Originally Posted by HauserHooch
190 isnt going to be enough to melt them.
For what it's worth, pasteurising in standard PET bottles is not recommended.
From the point of of view of safety, there are some plastic bottles that will leech the chemicals in to the product when they are subjected to heat. From the point of view of just usability while heat may not melt them they may become slightly maleable. Combined with the pressure of the carbonation and you could find that the bottles bulge, or most likely that the bottom of the bottle pops out which is kind of interesting!
Bottles designed for pasteurisation in plastic are called 'hot fill', and they're what the fresh juices are bottled in to as the juice is heated to 85-90 centigrade and bottled at that temperature to pasteurise. Here in the UK they're impossible to buy for a small guy, but in the States where they're manufactured you may have more luck.
Lastly, unless you're buying very specific niche plastic with a special oxygen barrier layer inbuilt in to the bottle then believe it or not the plastic is actually porous. If you look at a bottle of coke etc you'll find that it actually has a pretty short shelf-life of only a few months. That's not because it'll go off (the contents are almost all man-made) but because the fizz will disappear pretty quickly! If you're bottling something that's oxygen sensitive like beer etc then the reverse is true that ultimately it will allow some air in.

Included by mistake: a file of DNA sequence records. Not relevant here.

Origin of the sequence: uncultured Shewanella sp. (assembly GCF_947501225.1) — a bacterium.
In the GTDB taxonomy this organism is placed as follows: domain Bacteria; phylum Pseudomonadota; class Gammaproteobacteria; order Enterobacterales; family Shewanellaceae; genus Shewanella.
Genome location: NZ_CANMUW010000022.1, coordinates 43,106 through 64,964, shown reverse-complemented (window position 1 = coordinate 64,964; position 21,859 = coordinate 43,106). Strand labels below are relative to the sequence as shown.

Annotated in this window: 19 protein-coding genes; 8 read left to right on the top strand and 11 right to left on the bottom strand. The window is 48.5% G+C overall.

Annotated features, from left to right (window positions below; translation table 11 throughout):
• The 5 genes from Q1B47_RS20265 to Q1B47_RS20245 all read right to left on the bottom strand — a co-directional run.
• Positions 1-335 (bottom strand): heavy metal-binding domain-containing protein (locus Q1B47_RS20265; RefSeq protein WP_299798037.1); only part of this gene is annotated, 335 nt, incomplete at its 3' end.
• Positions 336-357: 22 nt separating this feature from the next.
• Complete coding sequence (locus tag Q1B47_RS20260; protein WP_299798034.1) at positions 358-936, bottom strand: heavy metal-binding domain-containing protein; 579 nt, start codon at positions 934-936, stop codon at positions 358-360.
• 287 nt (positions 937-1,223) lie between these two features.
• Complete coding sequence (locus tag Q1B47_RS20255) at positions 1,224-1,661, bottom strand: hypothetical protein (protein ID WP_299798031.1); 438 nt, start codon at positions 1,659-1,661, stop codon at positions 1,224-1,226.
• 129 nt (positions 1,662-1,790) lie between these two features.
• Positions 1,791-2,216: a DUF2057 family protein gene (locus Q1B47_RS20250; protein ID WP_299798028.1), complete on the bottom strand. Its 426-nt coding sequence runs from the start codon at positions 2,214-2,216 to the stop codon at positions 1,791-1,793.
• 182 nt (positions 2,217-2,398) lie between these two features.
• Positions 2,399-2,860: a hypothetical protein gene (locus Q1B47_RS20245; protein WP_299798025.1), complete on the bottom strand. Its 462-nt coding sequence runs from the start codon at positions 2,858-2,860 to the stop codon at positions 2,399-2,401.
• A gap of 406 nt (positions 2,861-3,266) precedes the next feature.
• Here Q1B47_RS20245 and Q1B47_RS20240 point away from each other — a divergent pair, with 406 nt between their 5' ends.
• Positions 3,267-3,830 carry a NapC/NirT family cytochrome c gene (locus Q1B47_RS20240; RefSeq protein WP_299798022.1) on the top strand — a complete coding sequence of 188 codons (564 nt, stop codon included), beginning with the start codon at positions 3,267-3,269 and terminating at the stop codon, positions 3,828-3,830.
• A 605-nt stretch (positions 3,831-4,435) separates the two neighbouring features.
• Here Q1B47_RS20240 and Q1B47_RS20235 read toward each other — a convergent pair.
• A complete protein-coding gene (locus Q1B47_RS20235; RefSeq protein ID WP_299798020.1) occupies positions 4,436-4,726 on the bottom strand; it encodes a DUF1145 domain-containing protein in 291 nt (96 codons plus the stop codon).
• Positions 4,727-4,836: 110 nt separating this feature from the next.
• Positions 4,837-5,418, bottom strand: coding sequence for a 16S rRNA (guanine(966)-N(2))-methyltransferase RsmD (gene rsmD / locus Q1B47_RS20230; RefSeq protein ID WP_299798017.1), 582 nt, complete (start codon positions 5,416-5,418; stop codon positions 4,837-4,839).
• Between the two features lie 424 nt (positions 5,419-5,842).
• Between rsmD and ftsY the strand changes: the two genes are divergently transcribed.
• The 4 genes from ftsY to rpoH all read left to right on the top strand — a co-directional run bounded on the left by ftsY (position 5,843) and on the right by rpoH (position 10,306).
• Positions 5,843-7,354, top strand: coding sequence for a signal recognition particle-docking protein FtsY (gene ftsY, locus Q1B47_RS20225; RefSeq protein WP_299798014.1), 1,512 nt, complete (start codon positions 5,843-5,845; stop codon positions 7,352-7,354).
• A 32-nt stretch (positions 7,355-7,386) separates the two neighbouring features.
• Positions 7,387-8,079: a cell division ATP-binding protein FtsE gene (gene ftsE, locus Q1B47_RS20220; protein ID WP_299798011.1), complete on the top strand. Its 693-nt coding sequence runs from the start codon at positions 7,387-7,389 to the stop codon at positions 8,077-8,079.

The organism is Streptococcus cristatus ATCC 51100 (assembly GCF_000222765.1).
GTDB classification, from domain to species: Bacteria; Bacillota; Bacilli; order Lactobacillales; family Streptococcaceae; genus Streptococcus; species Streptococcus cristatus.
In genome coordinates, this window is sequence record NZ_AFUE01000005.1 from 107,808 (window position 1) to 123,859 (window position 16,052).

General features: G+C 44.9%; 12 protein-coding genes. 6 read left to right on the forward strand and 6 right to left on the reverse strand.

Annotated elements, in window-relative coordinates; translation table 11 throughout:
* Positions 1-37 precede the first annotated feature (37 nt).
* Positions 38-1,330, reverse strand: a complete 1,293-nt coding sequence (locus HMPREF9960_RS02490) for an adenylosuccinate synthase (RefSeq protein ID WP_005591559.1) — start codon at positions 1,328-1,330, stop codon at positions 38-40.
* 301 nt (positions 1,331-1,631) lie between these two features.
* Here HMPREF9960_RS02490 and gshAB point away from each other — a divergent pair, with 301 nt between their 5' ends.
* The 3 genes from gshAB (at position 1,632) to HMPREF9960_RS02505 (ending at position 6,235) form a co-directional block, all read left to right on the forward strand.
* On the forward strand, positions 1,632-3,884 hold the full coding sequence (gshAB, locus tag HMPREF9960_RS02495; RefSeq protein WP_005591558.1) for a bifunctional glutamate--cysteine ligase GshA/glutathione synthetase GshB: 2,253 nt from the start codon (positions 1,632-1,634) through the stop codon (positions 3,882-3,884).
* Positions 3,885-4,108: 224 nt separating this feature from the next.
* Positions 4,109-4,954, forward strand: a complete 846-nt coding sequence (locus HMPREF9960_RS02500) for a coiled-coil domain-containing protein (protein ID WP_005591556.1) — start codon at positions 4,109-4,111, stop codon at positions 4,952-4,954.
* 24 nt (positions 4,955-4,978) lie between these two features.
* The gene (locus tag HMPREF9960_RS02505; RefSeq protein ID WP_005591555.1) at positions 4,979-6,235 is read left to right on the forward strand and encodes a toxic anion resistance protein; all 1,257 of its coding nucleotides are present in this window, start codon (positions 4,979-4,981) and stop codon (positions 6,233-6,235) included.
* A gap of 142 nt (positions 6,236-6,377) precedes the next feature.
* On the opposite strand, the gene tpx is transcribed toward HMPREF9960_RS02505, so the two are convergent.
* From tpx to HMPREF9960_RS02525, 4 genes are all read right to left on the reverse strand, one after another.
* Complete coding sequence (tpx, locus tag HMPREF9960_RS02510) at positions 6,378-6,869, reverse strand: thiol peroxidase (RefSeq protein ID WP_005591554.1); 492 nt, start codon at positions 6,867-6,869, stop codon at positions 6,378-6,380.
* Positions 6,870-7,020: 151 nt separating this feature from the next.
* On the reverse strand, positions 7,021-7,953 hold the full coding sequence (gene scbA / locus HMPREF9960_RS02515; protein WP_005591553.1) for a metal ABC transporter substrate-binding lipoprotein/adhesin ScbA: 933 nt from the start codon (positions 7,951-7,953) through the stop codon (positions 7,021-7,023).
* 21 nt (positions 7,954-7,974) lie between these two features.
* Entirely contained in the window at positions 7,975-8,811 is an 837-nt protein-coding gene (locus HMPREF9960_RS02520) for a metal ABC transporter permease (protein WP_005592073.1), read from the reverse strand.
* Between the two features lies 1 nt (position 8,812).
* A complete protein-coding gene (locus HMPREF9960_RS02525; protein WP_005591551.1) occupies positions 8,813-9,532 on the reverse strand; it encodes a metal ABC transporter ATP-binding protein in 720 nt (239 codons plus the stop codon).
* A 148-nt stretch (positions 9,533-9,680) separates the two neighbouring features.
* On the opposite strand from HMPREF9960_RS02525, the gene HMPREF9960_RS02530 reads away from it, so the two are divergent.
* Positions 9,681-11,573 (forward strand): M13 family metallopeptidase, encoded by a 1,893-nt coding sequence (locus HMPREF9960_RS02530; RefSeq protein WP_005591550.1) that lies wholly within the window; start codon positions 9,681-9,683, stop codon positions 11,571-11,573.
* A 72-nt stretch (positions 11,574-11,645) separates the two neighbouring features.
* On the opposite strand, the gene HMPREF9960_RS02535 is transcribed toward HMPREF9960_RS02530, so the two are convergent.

Now, this is all the theory. I have very little experience in bottling in to plastic, but I thought I'd share. It's entirely possible that all will be OK, but at least if you know what the potential pitfalls are then you know what to look out for.